Item description for A Mirror for the Church: Preaching in the First Five Centuries by David Dunn-Wilson...
It might be assumed that Christian preachers have always proclaimed the same message in the same way to similarly comprised and receptive congregations. But this assumption is far from accurate. As "A Mirror for the Church" reveals, the style and subject matter of sermons have repeatedly changed throughout history to meet the shifting needs of congregations molded by contemporary events.
David Dunn-Wilson examines the dynamic relationship between preachers and congregations as it developed in the early church. In turning to sermons preached during the first five centuries of church history, he answers some important questions: Who were the first preachers? What did they preach about, and what methods did they use? What kinds of people made up the first congregations, and how did they relate to the world around them?
In the process, Dunn-Wilson uncovers both the constant themes of early church preaching and the ways that the church adapted to waves of social change. He also suggests ways in which the priorities of the early church might inform preaching and Christian practice today.
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Studio: Wm. B. Eerdmans Publishing Company
Est. Packaging Dimensions: Length: 8.9" Width: 6" Height: 0.7" Weight: 0.6 lbs.
Release Date Mar 31, 2005
Publisher Wm. B. Eerdmans Publishing Company
ISBN 0802828663 ISBN13 9780802828668
Reviews - What do customers think about A Mirror for the Church: Preaching in the First Five Centuries?
Mirror, mirror, on the wall... Sep 13, 2005
There have been many studies done over how preaching changes and shifts; even recently, my seminary faculty with others have engaged in an interesting process of discovering how people listen to sermons and hear the messages presented. Preaching is a much-studied thing, but the further one goes back into the history of the church, the less material there is, and the less analysis, it seems. Part of the reason for this might be our lack of context - particularly in the modern, Protestant-dominate, post-Christendom West, the early church after the first century (pretty much up to the time of the Reformation) is less studied, so to look for the preacher-congregation relationship in the church at that time presents various difficulties.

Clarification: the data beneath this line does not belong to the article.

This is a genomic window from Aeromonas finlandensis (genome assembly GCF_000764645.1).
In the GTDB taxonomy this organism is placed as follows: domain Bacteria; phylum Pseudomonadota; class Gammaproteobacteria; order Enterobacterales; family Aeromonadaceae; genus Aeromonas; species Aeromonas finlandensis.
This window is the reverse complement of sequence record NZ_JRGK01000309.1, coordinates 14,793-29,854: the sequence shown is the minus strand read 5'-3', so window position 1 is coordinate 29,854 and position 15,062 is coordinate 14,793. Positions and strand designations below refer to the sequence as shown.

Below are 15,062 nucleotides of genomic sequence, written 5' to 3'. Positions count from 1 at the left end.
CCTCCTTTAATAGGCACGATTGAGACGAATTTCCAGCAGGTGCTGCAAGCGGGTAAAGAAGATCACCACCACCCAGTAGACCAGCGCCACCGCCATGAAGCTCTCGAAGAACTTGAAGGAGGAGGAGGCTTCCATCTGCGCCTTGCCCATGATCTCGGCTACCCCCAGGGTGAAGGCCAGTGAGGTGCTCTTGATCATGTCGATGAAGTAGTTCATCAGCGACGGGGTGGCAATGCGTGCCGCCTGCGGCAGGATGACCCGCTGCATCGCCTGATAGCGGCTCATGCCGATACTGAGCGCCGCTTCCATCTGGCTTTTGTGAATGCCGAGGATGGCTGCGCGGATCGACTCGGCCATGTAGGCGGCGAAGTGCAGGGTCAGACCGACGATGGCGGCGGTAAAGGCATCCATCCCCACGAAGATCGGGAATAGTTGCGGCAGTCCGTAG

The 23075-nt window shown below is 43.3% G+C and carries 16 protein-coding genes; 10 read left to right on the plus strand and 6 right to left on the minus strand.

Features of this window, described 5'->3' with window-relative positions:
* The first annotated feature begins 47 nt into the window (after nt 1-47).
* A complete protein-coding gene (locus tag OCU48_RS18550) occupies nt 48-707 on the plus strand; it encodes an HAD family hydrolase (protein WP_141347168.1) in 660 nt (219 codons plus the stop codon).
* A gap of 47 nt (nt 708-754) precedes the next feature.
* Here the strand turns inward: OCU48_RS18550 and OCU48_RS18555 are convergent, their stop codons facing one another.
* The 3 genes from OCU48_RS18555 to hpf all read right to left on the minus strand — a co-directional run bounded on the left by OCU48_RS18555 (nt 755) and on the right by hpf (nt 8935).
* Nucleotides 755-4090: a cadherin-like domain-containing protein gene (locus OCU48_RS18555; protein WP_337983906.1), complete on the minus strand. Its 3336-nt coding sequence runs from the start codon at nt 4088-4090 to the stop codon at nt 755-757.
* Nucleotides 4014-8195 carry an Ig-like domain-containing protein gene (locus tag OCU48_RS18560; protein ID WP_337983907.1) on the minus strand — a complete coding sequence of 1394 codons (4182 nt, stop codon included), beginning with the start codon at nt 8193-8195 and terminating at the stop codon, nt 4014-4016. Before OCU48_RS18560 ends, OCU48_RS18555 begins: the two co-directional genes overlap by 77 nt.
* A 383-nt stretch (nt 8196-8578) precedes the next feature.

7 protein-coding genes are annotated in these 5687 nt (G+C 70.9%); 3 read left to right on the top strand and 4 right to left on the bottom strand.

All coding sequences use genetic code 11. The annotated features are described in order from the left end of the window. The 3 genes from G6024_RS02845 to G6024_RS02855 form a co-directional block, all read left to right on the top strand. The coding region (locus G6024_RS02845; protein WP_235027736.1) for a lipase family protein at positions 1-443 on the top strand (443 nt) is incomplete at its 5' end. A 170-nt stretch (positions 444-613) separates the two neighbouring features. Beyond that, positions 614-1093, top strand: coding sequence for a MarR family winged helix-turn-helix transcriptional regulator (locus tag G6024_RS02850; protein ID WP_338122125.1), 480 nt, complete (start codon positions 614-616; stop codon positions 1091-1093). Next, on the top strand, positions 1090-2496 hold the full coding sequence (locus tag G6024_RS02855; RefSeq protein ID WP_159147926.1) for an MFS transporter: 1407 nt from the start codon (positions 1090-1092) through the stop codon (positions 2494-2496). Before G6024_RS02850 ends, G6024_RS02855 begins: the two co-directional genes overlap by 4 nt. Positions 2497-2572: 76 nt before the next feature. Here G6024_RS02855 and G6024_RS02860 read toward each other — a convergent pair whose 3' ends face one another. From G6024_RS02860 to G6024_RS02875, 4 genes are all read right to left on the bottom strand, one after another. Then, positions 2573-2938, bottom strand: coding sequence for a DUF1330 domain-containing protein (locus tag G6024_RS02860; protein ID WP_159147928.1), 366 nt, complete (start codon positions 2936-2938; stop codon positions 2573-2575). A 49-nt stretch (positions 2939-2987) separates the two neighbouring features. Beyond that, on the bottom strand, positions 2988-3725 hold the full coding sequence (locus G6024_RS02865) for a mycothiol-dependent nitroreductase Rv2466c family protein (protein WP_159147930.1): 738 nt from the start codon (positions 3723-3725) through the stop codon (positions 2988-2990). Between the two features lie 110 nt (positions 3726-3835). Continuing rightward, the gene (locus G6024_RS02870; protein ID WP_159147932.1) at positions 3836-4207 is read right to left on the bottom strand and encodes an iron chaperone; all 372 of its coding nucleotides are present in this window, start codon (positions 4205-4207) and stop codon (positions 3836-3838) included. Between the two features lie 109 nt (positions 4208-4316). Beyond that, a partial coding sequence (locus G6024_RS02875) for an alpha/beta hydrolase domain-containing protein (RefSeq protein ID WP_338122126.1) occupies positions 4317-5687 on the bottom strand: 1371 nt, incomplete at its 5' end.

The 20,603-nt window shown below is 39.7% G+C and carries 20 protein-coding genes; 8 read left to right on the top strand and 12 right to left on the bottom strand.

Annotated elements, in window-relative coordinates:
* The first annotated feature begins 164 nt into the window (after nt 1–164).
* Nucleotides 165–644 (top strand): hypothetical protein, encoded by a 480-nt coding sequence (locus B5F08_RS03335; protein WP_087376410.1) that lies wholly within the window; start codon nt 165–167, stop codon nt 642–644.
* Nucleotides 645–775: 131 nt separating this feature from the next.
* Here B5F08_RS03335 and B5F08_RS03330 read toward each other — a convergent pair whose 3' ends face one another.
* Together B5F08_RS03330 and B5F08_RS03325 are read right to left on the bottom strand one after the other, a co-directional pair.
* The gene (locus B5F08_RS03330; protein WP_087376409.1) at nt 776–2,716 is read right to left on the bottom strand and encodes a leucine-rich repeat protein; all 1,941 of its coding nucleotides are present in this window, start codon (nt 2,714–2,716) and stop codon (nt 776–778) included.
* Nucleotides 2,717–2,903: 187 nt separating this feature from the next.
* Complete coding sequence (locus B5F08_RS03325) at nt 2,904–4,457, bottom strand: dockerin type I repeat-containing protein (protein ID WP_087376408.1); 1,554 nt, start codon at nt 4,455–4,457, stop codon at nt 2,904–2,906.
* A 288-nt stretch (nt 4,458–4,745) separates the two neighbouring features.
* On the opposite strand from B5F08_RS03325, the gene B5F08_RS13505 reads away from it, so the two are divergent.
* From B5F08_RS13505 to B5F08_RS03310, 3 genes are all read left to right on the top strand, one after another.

Author David Dunn-Wilson begins with the fact that this preacher-congregation relationship has always been a crucial one in the Christian community. But who were the early preachers, and to whom were they speaking? What were the key issues in their minds, and how did they convey their messages to the people, both in and out of the congregational context?
Preaching assumes a very important role in the Luke-Acts chronicle. Indeed, a significant portion of the text of the Acts of the Apostles consists of sermon texts. The two principal preachers in this book are Peter and Paul, and often the comparison and contrast is made between Peter's sermon on the Pentecost and Paul's sermon in Athens. Both sermons show an early adaptability in Christian preaching, both in content and in style. Sermons and preaching at this stage are well-studied; less well studied is the immediate post-apostolic age. Dunn-Wilson describes this period in Henry Chadwick's terms as being covered in `a shroud of darkness'. Even the deaths of Peter and Paul come from extra-canonical writings, and the other apostles' fates are largely the stuff of legend and hagiographic lore.
Dunn-Wilson identifies several types of preaching, and devotes a chapter to each form. First there are the Apologists, who try to explain Christianity (often in a world adverse to them). Then there arise the Ascetics and Mystics, perhaps in part because of the rejection of the world (if the world won't accept Christianity, then Christians should reject the world). There are the Theologians (actually, all preachers are theologians of a sort, but here Dunn-Wilson uses the term more properly to refer to systematisers such as the Cappadocian fathers and other such figures). Finally, Dunn-Wilson identifies `Delightful Persuaders', those who combined the various methods and content with rhetorical flourish and skill - figures such as Ambrose and Augustine appear here. Dunn-Wilson includes a brief liturgical interlude among the chapters to discuss how liturgy is done in the congregations and its relationship to preaching (topics that are still of interest to seminary students today).
In his epilogue, Dunn-Wilson compares the fifth-century church, just before the collapse of the Roman Empire in the West, with today's situation, and how the church dealt with issues there relate to current problems. Pluralism is a big issue then and now. The sense of `supermarket spirituality' is also a recurring theme from then to now - people are `offered beliefs like rival brands of detergent' in the great mix of religions of the past, and the great mass of postmodern confusion today.
Dunn-Wilson asks many challenging questions for theological and homiletic development in the future, ones firmly rooted in the history of Christian experience and practice. The lessons from early preachers and congregations can help renew communities today, and this book is a good resource for such. The past does mirror the present, and in examining this, we can see perhaps a distant if fuzzy image of the future.